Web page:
• JoeyJoJo

    But Kevin Reilly was so good looking…

  • Peter

    Oh boy, I think it’s safe to say my ‘Friday Night Lights’ is going to end after this upcoming season. There’s no way Silverman is going to keep Reilly’s old shows… especially if he feels the need to make his own staple shows on the network.
    I’ll treasure every episode of FNL I’m going to get.

  • Joe C

    As Myles said, Friday Night Lights was sent off to die on Fridays at 10:00. Could the new guy give it a better slot/day? Give the show a chance….

  • NineDaves

    i don’t think it’s that people are choosing to watch one show over the other (say, gray’s over 30 rock). i think it’s just that they are choosing to watch one BEFORE the other. on thursdays, for example, i tend to watch survivor from 8-9, then my tivoed episodes of my name is earl and the office from 9-10, then 30 rock and scrubs from 10-10:30. then i come into work the next day and watch ugly betty on abc.com. there are so many good shows, viewers like me almost can’t keep up.

  • NineDaves

    also, if nbc wants to get viewers, why are the holding off on big buzz shows like lipstick jungle? don’t wait until midseason when you’ll be in direct competition with abc’s cashmere mafia. get the buzz straight out of the gate.

  • Joe

    Silverman was interviewed by the Boston Globe (where he’s from) and he said that he was a fan of Friday Night Lights, and that he is waiting for the show to pop. Well, I hope he does whatever he can to make it pop. I would love nothing more than to see this show become a huge hit. It absolutely deserves it.

  • Ceballos

    I’ve never seen Friday Night Lights. I’ve read all the glowing reviews, but I just haven’t gotten around to watching it (sorry).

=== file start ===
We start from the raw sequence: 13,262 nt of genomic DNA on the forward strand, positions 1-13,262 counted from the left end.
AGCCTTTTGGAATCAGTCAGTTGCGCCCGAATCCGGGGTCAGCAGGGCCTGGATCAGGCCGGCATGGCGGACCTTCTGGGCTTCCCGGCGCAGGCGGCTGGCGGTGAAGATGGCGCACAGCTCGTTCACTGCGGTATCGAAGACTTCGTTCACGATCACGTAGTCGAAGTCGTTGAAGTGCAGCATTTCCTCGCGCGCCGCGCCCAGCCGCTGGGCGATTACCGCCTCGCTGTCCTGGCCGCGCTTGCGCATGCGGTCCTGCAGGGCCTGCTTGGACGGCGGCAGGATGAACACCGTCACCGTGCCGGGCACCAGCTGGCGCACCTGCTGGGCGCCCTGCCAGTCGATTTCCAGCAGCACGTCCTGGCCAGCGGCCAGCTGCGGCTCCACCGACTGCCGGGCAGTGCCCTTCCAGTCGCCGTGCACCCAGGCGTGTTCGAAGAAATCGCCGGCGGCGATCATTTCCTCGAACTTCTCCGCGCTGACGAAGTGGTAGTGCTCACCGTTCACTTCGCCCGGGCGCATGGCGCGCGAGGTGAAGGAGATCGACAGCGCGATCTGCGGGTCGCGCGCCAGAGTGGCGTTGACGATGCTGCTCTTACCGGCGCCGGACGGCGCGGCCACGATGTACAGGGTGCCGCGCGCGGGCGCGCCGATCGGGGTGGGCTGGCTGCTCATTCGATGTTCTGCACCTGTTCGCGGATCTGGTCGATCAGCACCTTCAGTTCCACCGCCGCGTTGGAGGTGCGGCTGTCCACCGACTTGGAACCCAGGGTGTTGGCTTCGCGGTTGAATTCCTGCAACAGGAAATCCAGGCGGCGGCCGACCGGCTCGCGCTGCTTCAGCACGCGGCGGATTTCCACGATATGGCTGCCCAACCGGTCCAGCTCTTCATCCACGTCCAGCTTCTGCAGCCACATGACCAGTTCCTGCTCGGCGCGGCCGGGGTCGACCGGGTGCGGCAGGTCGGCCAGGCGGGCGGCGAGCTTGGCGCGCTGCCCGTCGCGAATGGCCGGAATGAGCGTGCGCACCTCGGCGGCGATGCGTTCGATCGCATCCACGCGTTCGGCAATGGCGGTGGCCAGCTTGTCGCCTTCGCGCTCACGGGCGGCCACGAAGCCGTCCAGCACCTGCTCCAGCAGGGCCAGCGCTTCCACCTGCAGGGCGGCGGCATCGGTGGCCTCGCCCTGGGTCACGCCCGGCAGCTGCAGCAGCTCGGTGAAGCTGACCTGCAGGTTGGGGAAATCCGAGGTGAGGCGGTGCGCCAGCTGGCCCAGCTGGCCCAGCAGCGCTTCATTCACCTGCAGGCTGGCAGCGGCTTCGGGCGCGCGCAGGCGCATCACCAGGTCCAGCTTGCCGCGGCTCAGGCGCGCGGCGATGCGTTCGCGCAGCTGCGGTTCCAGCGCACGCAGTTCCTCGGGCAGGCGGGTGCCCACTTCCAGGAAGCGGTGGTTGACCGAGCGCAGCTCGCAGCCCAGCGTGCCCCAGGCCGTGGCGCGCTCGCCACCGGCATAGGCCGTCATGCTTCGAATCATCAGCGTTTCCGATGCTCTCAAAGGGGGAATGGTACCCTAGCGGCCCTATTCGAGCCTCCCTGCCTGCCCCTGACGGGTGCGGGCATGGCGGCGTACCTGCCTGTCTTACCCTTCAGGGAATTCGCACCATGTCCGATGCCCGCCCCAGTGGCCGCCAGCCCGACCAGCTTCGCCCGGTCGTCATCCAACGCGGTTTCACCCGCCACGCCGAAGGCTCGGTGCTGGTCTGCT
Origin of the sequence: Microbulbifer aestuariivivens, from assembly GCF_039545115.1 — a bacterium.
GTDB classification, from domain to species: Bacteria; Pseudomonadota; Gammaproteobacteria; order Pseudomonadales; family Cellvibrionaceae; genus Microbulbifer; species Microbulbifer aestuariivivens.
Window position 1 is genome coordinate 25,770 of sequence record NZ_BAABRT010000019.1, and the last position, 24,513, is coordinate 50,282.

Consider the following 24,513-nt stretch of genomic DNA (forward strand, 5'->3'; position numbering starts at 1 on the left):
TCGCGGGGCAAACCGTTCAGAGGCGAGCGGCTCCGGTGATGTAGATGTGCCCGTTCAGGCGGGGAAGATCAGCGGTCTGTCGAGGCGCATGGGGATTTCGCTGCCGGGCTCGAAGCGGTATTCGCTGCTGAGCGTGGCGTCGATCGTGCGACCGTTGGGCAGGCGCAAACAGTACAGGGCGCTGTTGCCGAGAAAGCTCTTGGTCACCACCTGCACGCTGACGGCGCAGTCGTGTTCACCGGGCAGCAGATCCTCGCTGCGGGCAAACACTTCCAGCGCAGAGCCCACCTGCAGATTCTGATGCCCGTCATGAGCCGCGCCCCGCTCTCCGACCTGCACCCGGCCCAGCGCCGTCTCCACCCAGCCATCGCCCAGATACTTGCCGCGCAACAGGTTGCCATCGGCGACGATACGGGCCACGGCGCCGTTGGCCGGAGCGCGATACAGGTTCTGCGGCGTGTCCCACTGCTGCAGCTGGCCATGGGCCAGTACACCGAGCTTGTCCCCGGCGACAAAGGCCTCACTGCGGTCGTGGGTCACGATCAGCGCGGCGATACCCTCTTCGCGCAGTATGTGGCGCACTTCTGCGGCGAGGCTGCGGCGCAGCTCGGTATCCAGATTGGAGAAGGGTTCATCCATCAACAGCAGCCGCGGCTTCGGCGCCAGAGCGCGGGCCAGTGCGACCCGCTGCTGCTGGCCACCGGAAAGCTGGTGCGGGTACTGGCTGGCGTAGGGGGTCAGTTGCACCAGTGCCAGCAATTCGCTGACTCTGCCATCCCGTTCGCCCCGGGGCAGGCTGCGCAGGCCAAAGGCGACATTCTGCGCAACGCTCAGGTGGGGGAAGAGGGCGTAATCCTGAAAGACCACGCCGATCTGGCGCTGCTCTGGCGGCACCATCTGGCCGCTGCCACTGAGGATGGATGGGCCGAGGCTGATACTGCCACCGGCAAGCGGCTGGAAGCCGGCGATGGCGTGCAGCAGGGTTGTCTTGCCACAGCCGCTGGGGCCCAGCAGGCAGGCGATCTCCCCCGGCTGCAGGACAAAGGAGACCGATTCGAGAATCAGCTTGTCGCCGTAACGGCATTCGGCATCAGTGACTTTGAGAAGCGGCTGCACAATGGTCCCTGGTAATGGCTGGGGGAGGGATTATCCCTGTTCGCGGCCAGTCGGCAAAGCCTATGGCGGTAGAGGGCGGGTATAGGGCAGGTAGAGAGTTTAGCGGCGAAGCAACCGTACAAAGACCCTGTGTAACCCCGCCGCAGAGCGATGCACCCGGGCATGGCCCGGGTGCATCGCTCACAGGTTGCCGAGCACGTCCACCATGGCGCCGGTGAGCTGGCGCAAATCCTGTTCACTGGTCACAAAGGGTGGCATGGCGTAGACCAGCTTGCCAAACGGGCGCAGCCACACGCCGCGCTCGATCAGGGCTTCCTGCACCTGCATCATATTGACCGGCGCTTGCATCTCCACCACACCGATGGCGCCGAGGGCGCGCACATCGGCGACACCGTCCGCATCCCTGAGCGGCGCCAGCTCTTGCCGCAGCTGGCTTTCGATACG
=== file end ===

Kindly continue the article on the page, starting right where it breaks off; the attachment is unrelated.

Anyway, maybe it’s just because I don’t watch it, but I can’t understand how fans of the show can complain about its timeslot. You’re lucky the show’s back AT ALL! Financially, it made little sense for NBC to bring the show back, and now you’re complaining that it’s on Fridays at 10, an (allegedly) unfavorable slot.
    Two things: First, like Dalton Ross, I think this is good because it lowers what NBC expects of it…and would you REALLY have the show go up against Grey’s Anatomy or Idol or Dancing with the Stars or anything else that would crush it?
    Secondly, Friday nights aren’t a COMPLETE graveyard. Even though I (and i’m assuming lots of other people) don’t watch too much TV Friday nights, SOMEBODY has made shows like Ghost Whisperer and Numb3rs into hits, right?
    Bottom line, be glad the show’s back…and watch it no matter when it’s on.

  • Jason

    I second Ceballos’s comments. I too was happy to see FNL return to the fall schedule and don’t see Friday nights as a bad idea. The expectations for big numbers won’t constantly be dogging it. And besides, would it be so bad if we were to have two quality seasons of FNL and let it go after that? We too often want quality shows to go on for too long. Long runs of television shows are rarely good for quality. There are a few exceptions to this rule.

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    Hi guys
    Who’s the guy in the picture? Isn’t he the cop who was blown up in Grey’s?